Southern Poverty Law Center Reports On Child Baker Act Use
More than 37,000 children were sent for involuntary psychiatric exams in the 2018-19 fiscal year. The number has grown every year for the past decade. Lawmakers are aware of it. So are advocates, law enforcement and state agencies. Legislative solutions remain elusive and proposals on the Baker Act this year appear to be going nowhere. The Southern Poverty Law Center is the latest organization to call out the Baker Act’s use on children. WFSU News Director Lynn Hatter recently spoke with the SPLC Children's Rights Attorney Bacardi Jackson about the organization’s findings.
- Florida is an outlier in its use of the Baker Act on children
- Florida has more police in its schools than nurses, therapists and counselors
- Children with disabilities and minority kids are at greater risk of being Baker Acted
- There is a false belief that the Baker Act is less harmful than arrest
- Parents have little to no say when their child is Baker Acted
- Law enforcement’s role in initiating the Baker Act should be reduced
- Advocates and legislators are divided on how to address the problem
Q: How did we get to the point where we're now above 37,000 kids being sent for involuntary psychiatric exams? Are more children displaying signs of mental and emotional distress, or is this something that's policy related?
A: You know, it is a great question. I'm glad you asked it. When we took a look across the nation … and we mentioned the numbers at which we [Florida] Baker Act, children, everyone that we spoke to literally, [it was] jaw dropping shock. This is unlike anything we've seen across the country anywhere else. For states that collect this data, Florida is a far cry above [them]. So it would seem odd indeed, that Florida would somehow have some greater number of children who are so distressed that they cause an imminent and serious risk of harm to themselves or others at such greater rates than anywhere around the country.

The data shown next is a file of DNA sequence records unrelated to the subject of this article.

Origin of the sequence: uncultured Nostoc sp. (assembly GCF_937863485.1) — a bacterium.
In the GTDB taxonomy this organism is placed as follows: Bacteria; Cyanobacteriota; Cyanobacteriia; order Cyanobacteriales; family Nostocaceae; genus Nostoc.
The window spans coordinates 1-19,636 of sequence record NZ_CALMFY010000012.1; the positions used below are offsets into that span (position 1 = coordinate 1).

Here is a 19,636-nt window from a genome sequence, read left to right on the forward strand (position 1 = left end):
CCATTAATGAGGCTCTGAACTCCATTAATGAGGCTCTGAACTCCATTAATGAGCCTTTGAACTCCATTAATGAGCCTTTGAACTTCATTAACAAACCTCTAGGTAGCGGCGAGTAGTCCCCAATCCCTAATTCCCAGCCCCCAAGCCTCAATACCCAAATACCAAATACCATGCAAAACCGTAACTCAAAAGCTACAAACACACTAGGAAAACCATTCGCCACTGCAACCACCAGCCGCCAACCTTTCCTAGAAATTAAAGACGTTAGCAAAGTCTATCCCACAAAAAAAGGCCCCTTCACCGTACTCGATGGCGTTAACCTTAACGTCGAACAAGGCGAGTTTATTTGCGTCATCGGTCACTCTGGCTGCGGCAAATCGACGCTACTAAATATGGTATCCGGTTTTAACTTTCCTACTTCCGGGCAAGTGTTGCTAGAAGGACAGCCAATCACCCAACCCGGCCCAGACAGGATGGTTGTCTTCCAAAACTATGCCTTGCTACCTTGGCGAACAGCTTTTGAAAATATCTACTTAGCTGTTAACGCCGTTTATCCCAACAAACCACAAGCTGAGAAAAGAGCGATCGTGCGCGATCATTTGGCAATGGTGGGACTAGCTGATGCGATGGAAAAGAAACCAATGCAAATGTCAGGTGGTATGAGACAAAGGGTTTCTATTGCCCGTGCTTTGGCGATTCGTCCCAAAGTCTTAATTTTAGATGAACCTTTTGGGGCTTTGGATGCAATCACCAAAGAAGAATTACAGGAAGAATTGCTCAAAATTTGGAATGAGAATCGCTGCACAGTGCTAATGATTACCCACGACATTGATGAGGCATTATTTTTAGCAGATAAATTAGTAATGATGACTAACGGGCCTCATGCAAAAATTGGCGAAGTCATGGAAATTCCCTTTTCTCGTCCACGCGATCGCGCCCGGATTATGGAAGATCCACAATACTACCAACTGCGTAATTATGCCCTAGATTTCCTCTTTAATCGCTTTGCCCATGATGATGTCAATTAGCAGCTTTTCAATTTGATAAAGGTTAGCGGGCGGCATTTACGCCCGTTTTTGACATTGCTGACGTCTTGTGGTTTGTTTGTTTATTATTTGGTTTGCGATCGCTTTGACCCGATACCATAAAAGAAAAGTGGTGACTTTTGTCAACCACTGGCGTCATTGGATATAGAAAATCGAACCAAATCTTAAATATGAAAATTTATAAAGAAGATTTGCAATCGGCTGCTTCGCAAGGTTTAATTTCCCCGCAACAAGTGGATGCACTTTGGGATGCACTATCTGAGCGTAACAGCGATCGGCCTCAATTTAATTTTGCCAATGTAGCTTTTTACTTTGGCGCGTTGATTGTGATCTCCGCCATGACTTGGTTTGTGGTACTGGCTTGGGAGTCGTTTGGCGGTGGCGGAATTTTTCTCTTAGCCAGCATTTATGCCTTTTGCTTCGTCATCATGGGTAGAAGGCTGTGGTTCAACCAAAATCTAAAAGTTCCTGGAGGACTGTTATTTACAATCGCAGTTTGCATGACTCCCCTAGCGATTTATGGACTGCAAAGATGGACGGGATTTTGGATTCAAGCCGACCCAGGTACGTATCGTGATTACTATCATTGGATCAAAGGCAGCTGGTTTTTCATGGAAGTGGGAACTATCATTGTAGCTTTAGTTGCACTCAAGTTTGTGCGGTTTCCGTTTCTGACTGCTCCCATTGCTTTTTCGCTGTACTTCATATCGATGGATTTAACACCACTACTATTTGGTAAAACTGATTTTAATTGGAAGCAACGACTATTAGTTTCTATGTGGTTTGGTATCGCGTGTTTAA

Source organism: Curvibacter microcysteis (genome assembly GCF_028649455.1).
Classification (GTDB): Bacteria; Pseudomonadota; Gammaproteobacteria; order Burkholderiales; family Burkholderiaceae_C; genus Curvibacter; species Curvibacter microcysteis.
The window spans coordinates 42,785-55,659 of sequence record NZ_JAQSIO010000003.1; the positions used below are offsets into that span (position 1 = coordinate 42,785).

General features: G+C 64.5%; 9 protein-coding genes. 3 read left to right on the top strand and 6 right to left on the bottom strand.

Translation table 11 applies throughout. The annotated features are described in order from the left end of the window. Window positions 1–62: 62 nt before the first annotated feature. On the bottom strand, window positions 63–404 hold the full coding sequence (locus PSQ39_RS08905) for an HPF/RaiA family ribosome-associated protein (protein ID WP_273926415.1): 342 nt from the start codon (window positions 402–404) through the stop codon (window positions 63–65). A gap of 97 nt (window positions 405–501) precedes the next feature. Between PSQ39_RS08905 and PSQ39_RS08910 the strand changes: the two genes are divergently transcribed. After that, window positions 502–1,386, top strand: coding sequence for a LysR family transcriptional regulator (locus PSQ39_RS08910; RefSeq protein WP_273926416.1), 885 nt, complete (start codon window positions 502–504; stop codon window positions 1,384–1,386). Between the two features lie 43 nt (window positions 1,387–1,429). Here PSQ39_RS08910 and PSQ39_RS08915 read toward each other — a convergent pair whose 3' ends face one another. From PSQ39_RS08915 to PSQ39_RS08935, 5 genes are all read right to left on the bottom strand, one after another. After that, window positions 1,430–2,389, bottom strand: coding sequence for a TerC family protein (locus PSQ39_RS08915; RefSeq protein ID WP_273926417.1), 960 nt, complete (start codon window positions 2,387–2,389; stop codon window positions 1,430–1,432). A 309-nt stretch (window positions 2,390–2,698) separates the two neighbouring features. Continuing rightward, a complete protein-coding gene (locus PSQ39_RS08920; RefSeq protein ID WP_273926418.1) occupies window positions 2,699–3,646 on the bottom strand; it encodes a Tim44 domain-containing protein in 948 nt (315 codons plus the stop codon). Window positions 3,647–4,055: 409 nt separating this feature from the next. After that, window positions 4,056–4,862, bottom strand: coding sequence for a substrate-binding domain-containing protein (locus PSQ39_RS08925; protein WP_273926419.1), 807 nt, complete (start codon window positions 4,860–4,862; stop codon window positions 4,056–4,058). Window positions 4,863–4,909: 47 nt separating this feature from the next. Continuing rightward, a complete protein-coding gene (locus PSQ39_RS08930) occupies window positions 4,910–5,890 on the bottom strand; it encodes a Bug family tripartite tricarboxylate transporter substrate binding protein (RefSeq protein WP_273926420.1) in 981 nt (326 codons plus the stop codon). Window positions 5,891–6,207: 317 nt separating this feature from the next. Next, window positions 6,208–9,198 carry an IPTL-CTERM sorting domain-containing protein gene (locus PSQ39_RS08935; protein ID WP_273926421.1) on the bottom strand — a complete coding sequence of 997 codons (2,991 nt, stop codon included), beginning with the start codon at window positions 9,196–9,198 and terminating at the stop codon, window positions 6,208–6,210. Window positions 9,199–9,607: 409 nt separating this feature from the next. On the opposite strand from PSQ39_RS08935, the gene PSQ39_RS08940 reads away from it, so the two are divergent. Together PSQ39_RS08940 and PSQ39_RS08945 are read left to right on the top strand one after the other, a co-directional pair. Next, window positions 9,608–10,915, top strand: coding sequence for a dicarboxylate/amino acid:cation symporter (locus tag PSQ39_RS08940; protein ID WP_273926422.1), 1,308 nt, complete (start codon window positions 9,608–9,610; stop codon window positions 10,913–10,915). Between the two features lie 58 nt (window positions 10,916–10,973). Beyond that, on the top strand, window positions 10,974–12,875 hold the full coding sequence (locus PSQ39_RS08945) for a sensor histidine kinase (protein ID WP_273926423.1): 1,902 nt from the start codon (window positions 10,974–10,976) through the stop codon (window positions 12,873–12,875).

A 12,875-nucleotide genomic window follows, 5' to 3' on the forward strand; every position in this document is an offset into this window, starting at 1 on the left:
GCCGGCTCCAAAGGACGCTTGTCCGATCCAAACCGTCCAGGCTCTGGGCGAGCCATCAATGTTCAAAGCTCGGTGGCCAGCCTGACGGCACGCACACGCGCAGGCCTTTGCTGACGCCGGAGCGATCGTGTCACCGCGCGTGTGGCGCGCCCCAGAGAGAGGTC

This is not an intervention or remedy that should just be used when children have some emotional concern. It is really, really supposed to be used only rarely and in those circumstances where there is evidence and specific actions that support the finding that there is an imminent risk of serious bodily harm. And so, that is not how it's being used. I do think it is both a function of policy, but also of practice. One of the things that we have seen -- and we also did a report in conjunction with the ACLU about the cost of school policing -- is that as we have increased the number of officers in our schools, and as we have created a greater ‘law and order’ climate in our schools, we have seen every indicia of policing and arresting, including our children increase. We've seen an increase in expulsions and suspensions, we've seen an increase in arrest, we've seen an increase in Baker Acts. So, part of that is just, how we decide to use our resources? We have more police officers in our schools than we have school nurses, we have almost twice as many police officers in our schools, then we have school psychologists. So, when you look at how we spend our resources, along with the culture, we've created of fear. This his starts to explain why we are seeing these drastic increases in in our numbers of children being Baker Acted.
Q: There are a lot of people looking and giving this issue more attention. We've even seen legislative proposals, specifically from Democratic senator Lauren Book, who has a Baker Act rewrite proposal back for the second year in a row, and another from Republican Senator Gayle Harrell, who has a bill that deals with some of the reporting and the data issues that you all have mentioned in your report. Why have these bills not been able to get through the legislature?